The love of a dog or any other pet is always priceless. So the B.C. SPCA is looking to boost adoption this month with a one-day half-price promotion called Head Over Tails in Love.
During this one-day event all 36 SPCA adoption centres in B.C. will allow animals to enter new loving homes for up to 50 per cent off the usual adoption fees.
This is the second year for the adoption promotion. Last year the event saw 212 animal friends, 40 per cent of those in SPCA care at the time, adopted to new homes. The whole day was exciting for everyone, including the pets.
“They know when they are leaving here, so that’s always exciting for them,” said Annie Prittie-Bell, branch manager Victoria SPCA.
Victoria adoption and registration fees range from $15 for a hamster or gerbil to $624 for some breeds of puppies.
Those fees include veterinary examination, spay or neutering, removal of any fleas, de-worming and implant of a microchip identification tag under the skin.
The event runs Saturday at the Victoria SPCA shelter, 3150 Napier Lane. Viewing hours are noon to 5:30 p.m.
Volunteers pitch in to help Peers
Victoria tradespeople and building supply stores have ponied up for more than $625,000 worth of renovation work and materials to give new support to the work of Peers Victoria, a group that assists people in the sex trade.
The renovation job, now about half done, is likened to an old-time barn-raising with non-profit HeroWork Victoria rounding up volunteers, materials, money and support to completely do-over Peers’ headquarters at 744 Fairview Rd.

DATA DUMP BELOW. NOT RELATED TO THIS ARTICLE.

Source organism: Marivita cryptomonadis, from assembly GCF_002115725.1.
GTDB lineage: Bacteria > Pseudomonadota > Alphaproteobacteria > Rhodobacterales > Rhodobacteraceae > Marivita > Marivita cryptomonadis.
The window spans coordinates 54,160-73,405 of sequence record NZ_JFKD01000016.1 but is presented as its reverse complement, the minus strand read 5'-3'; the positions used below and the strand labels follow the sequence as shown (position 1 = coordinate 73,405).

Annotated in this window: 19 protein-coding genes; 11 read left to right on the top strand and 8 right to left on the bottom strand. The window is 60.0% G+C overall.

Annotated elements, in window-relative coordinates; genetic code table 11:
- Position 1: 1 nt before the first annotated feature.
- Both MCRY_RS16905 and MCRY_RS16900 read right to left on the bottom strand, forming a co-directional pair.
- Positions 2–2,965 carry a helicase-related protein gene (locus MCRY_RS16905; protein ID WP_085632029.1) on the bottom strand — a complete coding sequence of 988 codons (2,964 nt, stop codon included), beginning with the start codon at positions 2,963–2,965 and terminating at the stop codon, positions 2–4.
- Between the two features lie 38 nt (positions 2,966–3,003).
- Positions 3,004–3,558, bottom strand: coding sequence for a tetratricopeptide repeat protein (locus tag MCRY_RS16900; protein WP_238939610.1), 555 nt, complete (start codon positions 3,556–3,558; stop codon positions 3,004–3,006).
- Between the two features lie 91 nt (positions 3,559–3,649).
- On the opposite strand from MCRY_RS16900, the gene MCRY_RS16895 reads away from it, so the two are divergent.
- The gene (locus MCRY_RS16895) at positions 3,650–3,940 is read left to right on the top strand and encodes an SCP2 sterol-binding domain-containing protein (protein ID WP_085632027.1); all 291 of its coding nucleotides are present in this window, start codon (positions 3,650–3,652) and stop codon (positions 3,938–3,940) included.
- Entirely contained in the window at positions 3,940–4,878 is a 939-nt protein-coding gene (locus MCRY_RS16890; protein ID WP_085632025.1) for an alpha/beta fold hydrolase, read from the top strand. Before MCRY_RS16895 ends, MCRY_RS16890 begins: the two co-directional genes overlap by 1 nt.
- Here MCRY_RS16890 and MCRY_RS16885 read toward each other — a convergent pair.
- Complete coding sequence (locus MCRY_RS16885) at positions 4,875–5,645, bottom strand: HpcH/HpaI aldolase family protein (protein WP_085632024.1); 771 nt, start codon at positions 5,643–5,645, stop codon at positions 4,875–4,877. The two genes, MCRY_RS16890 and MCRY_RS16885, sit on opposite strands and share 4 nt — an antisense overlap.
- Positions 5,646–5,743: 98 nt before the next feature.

Tracey Clayton, executive director of HeroWork Victoria, said the agency has completed 12 projects, all on behalf of other non-profits, since starting up seven years ago.
HeroWork’s last project was a renovation valued at more than $650,000 at the old youth correction centre in View Royal, now being used by Our Place to house and assist 50 men drawn from the homeless or prison population.
“We are a charity that helps other charities,” Clayton said.
The renovation to the Peers site is a full interior teardown to the building studs. Walls are being moved, new rooms created and interior spaces are being completely set to new purpose.
“It will be a wonderful space for the vital work we do instead of compromising and improvising with only what’s there,” said Peers executive director Rachel Philips.
The project will be open for public to take a peek on Saturday, Nov. 23, noon to 4 p.m. To learn more, go to herowork.rallyup.com/peersradreno.
Walking tour highlights First World War sites
Victorians interested in local reminders of history and sacrifice as a prelude to Monday’s Remembrance Day can join a Royal B.C. Museum tour on Saturday.
Paul Ferguson, the museum’s human history collections manager, will lead a three-kilometre walking tour around Victoria pointing out special connections to the First World War.
Ferguson will stop at significant buildings and locations and end up in front of the legislature buildings.
Those interested should meet at the carillon at the northwest corner of the museum lot at 11 a.m. Suggested donation for the tour is $5 per person.
M’akola Housing Society honoured at Royal Roads
A B.C. group born 35 years ago in Victoria and still dedicated to creating affordable housing will be honoured this week by Royal Roads University.
Kathleen Birney, chancellor and chairwoman of the Royal Roads board of governors, will present the university’s Chancellor’s Community Recognition Award to the M’akola Housing Society at the university’s fall convocation on Thursday at the Royal Theatre.
Other award recipients are: Anishinaabe professor Eva Jewell, who will be presented a Governor General’s Gold Medal for an outstanding dissertation; Canadian Armed Forces Warrant Officer Jessica Hewett, who will receive the Lt. Governor’s Medal and President’s Scholar; and Thibaut Doix, recipient of the Governor General’s Silver Medal, Chancellor’s Award and President’s Scholar Award.